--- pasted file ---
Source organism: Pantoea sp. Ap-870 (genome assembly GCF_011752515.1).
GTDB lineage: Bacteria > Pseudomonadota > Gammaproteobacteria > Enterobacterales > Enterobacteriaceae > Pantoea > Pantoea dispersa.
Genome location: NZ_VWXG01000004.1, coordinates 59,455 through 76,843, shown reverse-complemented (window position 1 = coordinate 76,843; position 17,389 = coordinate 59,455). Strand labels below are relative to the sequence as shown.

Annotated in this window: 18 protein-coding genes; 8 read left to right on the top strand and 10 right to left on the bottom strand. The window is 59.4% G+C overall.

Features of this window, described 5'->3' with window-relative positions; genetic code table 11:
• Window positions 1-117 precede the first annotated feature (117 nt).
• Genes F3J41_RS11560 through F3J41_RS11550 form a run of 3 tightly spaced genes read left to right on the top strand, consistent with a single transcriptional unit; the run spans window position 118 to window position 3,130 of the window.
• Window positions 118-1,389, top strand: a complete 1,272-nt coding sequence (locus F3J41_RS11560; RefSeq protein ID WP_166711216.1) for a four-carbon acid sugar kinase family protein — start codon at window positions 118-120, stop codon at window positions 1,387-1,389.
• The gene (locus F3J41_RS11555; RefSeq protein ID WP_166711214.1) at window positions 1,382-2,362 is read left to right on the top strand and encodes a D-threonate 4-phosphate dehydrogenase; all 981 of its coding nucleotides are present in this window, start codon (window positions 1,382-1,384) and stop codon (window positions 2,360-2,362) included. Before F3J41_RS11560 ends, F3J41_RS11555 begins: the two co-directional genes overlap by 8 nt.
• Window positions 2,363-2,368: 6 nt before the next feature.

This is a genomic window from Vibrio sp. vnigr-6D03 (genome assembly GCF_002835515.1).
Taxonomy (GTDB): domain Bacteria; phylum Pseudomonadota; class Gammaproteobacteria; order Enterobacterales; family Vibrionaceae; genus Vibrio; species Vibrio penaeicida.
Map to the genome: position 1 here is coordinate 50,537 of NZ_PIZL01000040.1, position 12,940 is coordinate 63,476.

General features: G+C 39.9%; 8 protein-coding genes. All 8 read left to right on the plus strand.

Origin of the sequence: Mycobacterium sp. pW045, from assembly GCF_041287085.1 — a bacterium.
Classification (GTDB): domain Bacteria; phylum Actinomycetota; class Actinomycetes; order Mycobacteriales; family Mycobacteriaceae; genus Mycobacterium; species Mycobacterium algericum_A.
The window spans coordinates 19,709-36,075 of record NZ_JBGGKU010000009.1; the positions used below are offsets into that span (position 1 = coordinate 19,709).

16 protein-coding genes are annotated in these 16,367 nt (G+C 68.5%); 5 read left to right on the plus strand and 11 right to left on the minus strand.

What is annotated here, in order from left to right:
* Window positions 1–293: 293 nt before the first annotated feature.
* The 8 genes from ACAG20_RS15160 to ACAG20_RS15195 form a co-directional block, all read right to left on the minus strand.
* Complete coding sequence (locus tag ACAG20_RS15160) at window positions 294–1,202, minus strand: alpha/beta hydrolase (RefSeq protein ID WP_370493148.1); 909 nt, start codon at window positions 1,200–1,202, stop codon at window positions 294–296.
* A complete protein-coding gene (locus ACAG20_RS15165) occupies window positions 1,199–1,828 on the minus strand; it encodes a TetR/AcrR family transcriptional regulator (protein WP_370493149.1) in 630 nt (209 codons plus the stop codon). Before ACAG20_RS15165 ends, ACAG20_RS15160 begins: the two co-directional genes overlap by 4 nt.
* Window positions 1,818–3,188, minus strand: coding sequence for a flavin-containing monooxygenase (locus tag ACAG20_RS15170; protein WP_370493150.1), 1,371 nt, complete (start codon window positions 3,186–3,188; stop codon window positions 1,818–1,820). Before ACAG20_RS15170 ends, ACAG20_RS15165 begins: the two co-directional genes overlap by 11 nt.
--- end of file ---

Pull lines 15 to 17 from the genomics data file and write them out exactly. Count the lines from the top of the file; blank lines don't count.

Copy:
Origin of the sequence: Mycobacterium sp. pW045, from assembly GCF_041287085.1 — a bacterium.
Classification (GTDB): domain Bacteria; phylum Actinomycetota; class Actinomycetes; order Mycobacteriales; family Mycobacteriaceae; genus Mycobacterium; species Mycobacterium algericum_A.
The window spans coordinates 19,709-36,075 of record NZ_JBGGKU010000009.1; the positions used below are offsets into that span (position 1 = coordinate 19,709).